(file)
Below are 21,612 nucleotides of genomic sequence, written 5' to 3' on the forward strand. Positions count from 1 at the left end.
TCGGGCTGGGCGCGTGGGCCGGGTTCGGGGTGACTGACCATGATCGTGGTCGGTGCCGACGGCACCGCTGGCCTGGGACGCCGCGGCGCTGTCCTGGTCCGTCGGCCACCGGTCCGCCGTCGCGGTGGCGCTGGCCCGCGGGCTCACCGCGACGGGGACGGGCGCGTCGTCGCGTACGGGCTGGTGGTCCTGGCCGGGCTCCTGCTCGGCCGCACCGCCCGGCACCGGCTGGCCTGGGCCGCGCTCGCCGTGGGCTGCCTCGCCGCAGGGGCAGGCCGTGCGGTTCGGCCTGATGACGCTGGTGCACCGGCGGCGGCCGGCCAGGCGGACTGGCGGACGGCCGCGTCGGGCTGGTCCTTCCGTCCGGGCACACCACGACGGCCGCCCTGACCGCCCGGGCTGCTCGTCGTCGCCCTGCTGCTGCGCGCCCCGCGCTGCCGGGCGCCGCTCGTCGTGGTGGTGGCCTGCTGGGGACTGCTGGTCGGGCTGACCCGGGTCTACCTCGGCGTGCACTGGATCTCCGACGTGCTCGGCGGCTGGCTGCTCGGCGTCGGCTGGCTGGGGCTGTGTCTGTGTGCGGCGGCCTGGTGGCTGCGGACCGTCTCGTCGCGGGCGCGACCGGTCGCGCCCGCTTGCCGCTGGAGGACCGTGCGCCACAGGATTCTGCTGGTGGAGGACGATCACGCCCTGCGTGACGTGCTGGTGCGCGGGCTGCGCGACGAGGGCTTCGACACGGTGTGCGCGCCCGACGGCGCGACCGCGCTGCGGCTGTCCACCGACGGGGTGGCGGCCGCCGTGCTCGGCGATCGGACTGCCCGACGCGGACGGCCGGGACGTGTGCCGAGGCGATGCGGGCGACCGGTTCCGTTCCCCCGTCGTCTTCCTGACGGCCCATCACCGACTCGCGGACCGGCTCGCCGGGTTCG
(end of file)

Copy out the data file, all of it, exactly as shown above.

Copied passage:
Below are 21,612 nucleotides of genomic sequence, written 5' to 3' on the forward strand. Positions count from 1 at the left end.
TCGGGCTGGGCGCGTGGGCCGGGTTCGGGGTGACTGACCATGATCGTGGTCGGTGCCGACGGCACCGCTGGCCTGGGACGCCGCGGCGCTGTCCTGGTCCGTCGGCCACCGGTCCGCCGTCGCGGTGGCGCTGGCCCGCGGGCTCACCGCGACGGGGACGGGCGCGTCGTCGCGTACGGGCTGGTGGTCCTGGCCGGGCTCCTGCTCGGCCGCACCGCCCGGCACCGGCTGGCCTGGGCCGCGCTCGCCGTGGGCTGCCTCGCCGCAGGGGCAGGCCGTGCGGTTCGGCCTGATGACGCTGGTGCACCGGCGGCGGCCGGCCAGGCGGACTGGCGGACGGCCGCGTCGGGCTGGTCCTTCCGTCCGGGCACACCACGACGGCCGCCCTGACCGCCCGGGCTGCTCGTCGTCGCCCTGCTGCTGCGCGCCCCGCGCTGCCGGGCGCCGCTCGTCGTGGTGGTGGCCTGCTGGGGACTGCTGGTCGGGCTGACCCGGGTCTACCTCGGCGTGCACTGGATCTCCGACGTGCTCGGCGGCTGGCTGCTCGGCGTCGGCTGGCTGGGGCTGTGTCTGTGTGCGGCGGCCTGGTGGCTGCGGACCGTCTCGTCGCGGGCGCGACCGGTCGCGCCCGCTTGCCGCTGGAGGACCGTGCGCCACAGGATTCTGCTGGTGGAGGACGATCACGCCCTGCGTGACGTGCTGGTGCGCGGGCTGCGCGACGAGGGCTTCGACACGGTGTGCGCGCCCGACGGCGCGACCGCGCTGCGGCTGTCCACCGACGGGGTGGCGGCCGCCGTGCTCGGCGATCGGACTGCCCGACGCGGACGGCCGGGACGTGTGCCGAGGCGATGCGGGCGACCGGTTCCGTTCCCCCGTCGTCTTCCTGACGGCCCATCACCGACTCGCGGACCGGCTCGCCGGGTTCG